Once you’re actually into the concrete jungle, the big thing that stands out is just how many people are. There are crowds of folks everywhere, no matter what street you are on! Crossing the street during a red light? Don’t even think about it. The taxis and rows upon rows of cars traversing the streets are in a hurry to go go go!
And the advertising. It is just RAMPANT. Electronic signs in motion, billboards on the sides of buildings themselves, multiple signs with the same message on them. Times Square is a huge conglomerate of media and industry and advertisement all blended into one cacophony of shops and signs. It’s quite unbelievable.
There is every kind of food you could imagine. There is every kind of store you could imagine. There are iconic places everywhere. I’m sure there are iconic people amidst the huge crowds and we just don’t even see them walking about.
So what does this have to do with Philadelphia? And my experience living there?
Philly is a vastly different kind of city. Sure, there are some skyscrapers down in Center City–the Comcast Building and One and Two Liberty Place are all pretty massive. And there are several other high-rising apartments, businesses, and hotels that range across those blocks surrounding City Hall.
But really, Philadelphia does not span with the incredible height of New York City, the architectural wonder of Chicago (which I have visited), or the glamorous apartment risers of Miami (which I have not visited–yet!). There are also no hordes of people on the sidewalks–getting around in Center City is fairly easy. In fact, there’s not as much to the downtown district compared to many other cities. Washington D.C. has its federal and historic wonder. New York City has its size and glitz.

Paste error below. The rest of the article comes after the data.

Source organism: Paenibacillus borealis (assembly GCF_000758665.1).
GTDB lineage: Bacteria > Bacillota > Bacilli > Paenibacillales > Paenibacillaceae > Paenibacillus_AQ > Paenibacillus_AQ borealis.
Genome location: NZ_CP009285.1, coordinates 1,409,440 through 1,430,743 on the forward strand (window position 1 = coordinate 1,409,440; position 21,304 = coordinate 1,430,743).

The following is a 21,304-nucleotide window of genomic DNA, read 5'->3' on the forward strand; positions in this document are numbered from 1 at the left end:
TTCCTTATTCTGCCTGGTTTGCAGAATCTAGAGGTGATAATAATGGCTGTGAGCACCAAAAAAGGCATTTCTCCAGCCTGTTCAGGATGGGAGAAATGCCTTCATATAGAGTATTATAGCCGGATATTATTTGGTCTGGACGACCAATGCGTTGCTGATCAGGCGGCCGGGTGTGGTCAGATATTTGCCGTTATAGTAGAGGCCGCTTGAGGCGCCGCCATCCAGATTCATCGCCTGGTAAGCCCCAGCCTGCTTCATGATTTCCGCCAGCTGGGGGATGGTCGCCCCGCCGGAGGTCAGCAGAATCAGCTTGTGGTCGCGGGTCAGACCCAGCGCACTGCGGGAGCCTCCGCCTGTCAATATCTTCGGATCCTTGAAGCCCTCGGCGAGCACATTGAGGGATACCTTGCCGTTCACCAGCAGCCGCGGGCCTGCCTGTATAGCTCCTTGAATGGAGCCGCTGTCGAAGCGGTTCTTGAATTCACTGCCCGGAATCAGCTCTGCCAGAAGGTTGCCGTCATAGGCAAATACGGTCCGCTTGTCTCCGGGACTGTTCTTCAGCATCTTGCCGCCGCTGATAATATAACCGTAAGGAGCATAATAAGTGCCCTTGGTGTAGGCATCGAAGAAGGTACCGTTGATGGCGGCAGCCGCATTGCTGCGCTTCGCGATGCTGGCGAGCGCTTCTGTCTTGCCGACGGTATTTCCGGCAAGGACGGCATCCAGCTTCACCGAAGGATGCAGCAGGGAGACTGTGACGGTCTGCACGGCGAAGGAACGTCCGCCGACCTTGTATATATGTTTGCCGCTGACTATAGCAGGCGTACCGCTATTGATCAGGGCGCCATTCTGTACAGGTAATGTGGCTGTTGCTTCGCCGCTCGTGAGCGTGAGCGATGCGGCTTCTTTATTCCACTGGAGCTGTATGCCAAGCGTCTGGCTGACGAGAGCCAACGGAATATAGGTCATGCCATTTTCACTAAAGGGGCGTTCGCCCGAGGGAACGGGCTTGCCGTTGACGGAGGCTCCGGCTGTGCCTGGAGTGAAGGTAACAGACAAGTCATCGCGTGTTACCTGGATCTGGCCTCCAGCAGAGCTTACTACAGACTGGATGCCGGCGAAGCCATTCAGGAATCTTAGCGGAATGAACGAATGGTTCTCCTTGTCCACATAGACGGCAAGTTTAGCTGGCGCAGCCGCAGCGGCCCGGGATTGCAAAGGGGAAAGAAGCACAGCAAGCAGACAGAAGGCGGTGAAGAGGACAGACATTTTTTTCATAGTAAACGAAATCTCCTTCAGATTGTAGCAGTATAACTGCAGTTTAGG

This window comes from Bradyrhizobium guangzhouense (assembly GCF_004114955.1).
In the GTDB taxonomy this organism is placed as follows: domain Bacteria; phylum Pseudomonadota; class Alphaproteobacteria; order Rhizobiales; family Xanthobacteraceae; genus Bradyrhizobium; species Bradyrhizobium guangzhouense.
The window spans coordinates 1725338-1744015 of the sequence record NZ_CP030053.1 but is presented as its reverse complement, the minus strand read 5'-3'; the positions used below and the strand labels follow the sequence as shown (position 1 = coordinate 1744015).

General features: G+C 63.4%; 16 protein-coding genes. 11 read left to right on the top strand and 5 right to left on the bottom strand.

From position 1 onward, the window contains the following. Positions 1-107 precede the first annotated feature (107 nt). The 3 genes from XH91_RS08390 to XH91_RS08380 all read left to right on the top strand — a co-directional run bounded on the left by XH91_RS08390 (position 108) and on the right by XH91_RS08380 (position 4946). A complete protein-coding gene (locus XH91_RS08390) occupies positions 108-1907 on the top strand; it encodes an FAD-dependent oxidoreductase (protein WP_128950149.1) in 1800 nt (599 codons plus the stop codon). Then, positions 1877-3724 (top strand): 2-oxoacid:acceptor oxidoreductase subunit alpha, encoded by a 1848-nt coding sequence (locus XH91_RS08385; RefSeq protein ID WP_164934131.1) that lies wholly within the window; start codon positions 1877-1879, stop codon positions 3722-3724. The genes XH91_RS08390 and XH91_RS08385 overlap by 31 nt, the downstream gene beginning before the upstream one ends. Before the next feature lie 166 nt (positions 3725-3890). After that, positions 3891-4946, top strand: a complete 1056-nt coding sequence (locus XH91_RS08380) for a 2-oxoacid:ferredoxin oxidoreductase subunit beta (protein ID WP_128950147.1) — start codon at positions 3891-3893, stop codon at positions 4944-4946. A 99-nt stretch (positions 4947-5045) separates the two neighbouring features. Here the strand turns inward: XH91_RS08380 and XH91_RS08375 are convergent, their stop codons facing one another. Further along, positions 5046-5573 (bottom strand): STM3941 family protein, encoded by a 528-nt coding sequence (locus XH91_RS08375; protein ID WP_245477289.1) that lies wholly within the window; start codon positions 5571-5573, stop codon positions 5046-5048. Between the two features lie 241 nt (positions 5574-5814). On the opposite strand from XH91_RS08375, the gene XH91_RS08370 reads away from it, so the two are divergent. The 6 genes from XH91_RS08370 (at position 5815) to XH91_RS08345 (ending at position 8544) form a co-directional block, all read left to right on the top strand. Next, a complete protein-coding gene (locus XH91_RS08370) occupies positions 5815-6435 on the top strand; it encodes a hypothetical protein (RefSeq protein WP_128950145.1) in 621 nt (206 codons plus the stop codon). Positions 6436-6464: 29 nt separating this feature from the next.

In reality, having now lived here as long as I have, Philadelphia has become somewhat small–but not the small you would think. Between the north and south Broad Street Line and the east and west Market-Frankford Line, taking the subway is not too hard within the city limits. The shops are not a congested row-after-row kind, and are mostly quaint little places. The “suburbs” feel very close to the downtown area. The houses here are more row and townhouse types, instead of the rising apartments of Seinfeld and others in a place like New York City.
But the biggest thing I see through all of this? A city with character.
Where else in a different city would you see a place like Old City: where there are cobblestone streets, old shops and restaurants, a view of the Delaware River from Penn’s Landing, and the birthplace of America and some of its most iconic symbols sitting in Independence National Historic Park. City Hall itself stands dwarfed now by the size of all the skyscrapers surrounding it, but still majestic, ancient, and beautiful in the very heart of the City of Brotherly Love. LOVE is the park where one sign is the destination–and beyond it, there’s a view to behold. On down that view takes you into the Benjamin Franklin Parkway–a walk that takes you through a row of country flag after country flag and fountain after fountain.